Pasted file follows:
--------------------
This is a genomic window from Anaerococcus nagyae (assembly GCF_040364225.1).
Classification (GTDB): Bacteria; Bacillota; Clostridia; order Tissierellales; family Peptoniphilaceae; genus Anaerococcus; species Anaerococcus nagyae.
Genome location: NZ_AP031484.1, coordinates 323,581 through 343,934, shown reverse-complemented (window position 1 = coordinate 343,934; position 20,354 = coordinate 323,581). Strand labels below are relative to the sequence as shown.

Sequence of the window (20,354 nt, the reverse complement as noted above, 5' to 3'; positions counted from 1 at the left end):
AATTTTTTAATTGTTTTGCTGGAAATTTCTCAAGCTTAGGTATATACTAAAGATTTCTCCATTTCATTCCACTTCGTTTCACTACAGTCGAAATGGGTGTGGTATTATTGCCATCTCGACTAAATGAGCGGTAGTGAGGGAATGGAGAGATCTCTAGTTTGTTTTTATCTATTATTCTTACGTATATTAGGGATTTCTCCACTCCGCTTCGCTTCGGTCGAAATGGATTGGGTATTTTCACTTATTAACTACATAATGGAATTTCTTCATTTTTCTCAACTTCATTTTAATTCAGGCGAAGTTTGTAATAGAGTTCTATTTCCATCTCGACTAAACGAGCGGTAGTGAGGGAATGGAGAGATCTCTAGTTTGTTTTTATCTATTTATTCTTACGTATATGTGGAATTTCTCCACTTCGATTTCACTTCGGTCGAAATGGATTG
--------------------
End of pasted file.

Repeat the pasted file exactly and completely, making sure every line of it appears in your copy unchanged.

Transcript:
This is a genomic window from Anaerococcus nagyae (assembly GCF_040364225.1).
Classification (GTDB): Bacteria; Bacillota; Clostridia; order Tissierellales; family Peptoniphilaceae; genus Anaerococcus; species Anaerococcus nagyae.
Genome location: NZ_AP031484.1, coordinates 323,581 through 343,934, shown reverse-complemented (window position 1 = coordinate 343,934; position 20,354 = coordinate 323,581). Strand labels below are relative to the sequence as shown.

Sequence of the window (20,354 nt, the reverse complement as noted above, 5' to 3'; positions counted from 1 at the left end):
AATTTTTTAATTGTTTTGCTGGAAATTTCTCAAGCTTAGGTATATACTAAAGATTTCTCCATTTCATTCCACTTCGTTTCACTACAGTCGAAATGGGTGTGGTATTATTGCCATCTCGACTAAATGAGCGGTAGTGAGGGAATGGAGAGATCTCTAGTTTGTTTTTATCTATTATTCTTACGTATATTAGGGATTTCTCCACTCCGCTTCGCTTCGGTCGAAATGGATTGGGTATTTTCACTTATTAACTACATAATGGAATTTCTTCATTTTTCTCAACTTCATTTTAATTCAGGCGAAGTTTGTAATAGAGTTCTATTTCCATCTCGACTAAACGAGCGGTAGTGAGGGAATGGAGAGATCTCTAGTTTGTTTTTATCTATTTATTCTTACGTATATGTGGAATTTCTCCACTTCGATTTCACTTCGGTCGAAATGGATTG